Ministerial reshuffles, elections, Bharatiya Janata Party, Congress, a possible Third Front -- since nobody appears to have a mandate for culture, does it really matter to artists who is in or out? As museums and art institutions languish, it’s worth wondering: what happened to spending just a little to shore up our national art collection? Why is no government building us a Louvre? Aren’t we worth a Tate? Are we so short of funds that we can’t support even a few art institutions to fire the minds and imaginations of generations of Indians?
Now that the summer holidays are ending, vacationers are returning from visits to the Venice Biennale and the Art Basel fair, having viewed the David on loan to the National Gallery of Art, and the Armory show and Chelsea galleries.
Thousands of Indians, who queued up at Vatican City and in Florence to view works by Rafael and Michelangelo and paid their euro 11 to gawp at Leonardo da Vinci’s Mona Lisa, cannot cease chattering about Chagall and Monet.
Meanwhile, the Chinese are snapping up Pablo Picasso and pretty near anything they can set their sights on. Paul Klee, Jackson Pollock …
But West Asia, it seems, has done one better -- it is bringing the best museums and galleries home. We already know that the royal family of Qatar had commissioned M F Husain to paint a body of works depicting the history of the Arab civilisation -- and didn’t Sheikha Mayassa buy a Cezanne last year for $250 million? But the maverick ways of the wealthy are not the subject of this column.
The Museum of Islamic Art, designed by the iconoclastic architect I M Pei, was commissioned by the Qatar family in 2008, and it has already been the venue for Japanese artist Takashi Murakami’s first solo exhibition in the region.
Next year, the National Museum of Qatar, designed by Jean Nouvel, will be ready. Sculptor Richard Serra’s iconic ‘7’ sculpture with steel towers has reshaped the Doha waterfront.
But that’s nothing compared to the art district -- or island -- that is coming up on the Abu Dhabi waterfront, to be ready by 2015, when it will attract art-lovers to the modern and contemporary collections of some of the biggest museums in the world.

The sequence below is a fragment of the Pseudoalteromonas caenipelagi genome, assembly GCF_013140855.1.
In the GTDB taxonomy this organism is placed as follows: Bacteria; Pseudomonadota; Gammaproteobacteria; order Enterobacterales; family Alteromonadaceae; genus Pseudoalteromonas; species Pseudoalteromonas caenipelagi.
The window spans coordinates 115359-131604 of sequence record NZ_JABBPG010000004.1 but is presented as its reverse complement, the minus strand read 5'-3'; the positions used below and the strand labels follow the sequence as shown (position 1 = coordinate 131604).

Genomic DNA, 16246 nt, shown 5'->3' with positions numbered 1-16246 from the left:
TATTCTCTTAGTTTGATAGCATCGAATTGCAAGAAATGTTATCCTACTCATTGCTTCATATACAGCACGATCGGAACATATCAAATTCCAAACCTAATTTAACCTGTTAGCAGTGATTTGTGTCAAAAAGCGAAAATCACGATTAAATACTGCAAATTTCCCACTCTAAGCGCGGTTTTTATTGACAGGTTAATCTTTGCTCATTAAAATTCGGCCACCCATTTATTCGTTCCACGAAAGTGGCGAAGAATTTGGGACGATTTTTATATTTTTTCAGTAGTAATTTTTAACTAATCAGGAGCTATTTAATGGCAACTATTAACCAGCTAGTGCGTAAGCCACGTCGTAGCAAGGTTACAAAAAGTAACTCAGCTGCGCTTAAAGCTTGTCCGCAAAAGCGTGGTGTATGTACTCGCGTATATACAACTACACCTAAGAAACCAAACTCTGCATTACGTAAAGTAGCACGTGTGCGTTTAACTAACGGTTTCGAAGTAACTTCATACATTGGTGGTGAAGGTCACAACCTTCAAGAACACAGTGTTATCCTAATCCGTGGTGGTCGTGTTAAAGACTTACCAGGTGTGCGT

This includes the Guggenheim, here designed by Frank Gehry, and the Louvre Abu Dhabi, which is paying a fee of $525 million for the use of the name (and an additional $747 million in exchange for art loans, special exhibitions and management advice).
Nor is the rest of the region doing poorly. Dubai has established an art fair, and will soon commission the Dubai Modern Art Museum & Opera House District in the UAE’s newest arts and cultural nerve centre. Two ‘art hotels’ and several art galleries form part of the enterprise.
At Muscat, in Oman, a National Museum is under construction, but importantly, an MoU has been signed between the Tate Museum and the Oman Sultanate to build the capacity of the arts and museum sector in Oman, with Tate providing training and advice in museum management.
India? Now here’s a drought. As a nation, we have always prided ourselves on our artistic heritage -- but when was the last time you heard any leader, or political party, express an interest in creating an art or cultural district? Any wonder we are being reduced to mediocrity as banal people with narrow visions guide our interests. As a beginning, we could make a visit to the National Gallery of Modern Art compulsory for every Parliamentarian and IAS probationer -- or is even that too much to hope for?
Image: Louvre Museum in Paris | Photograph: Wikimedia Commons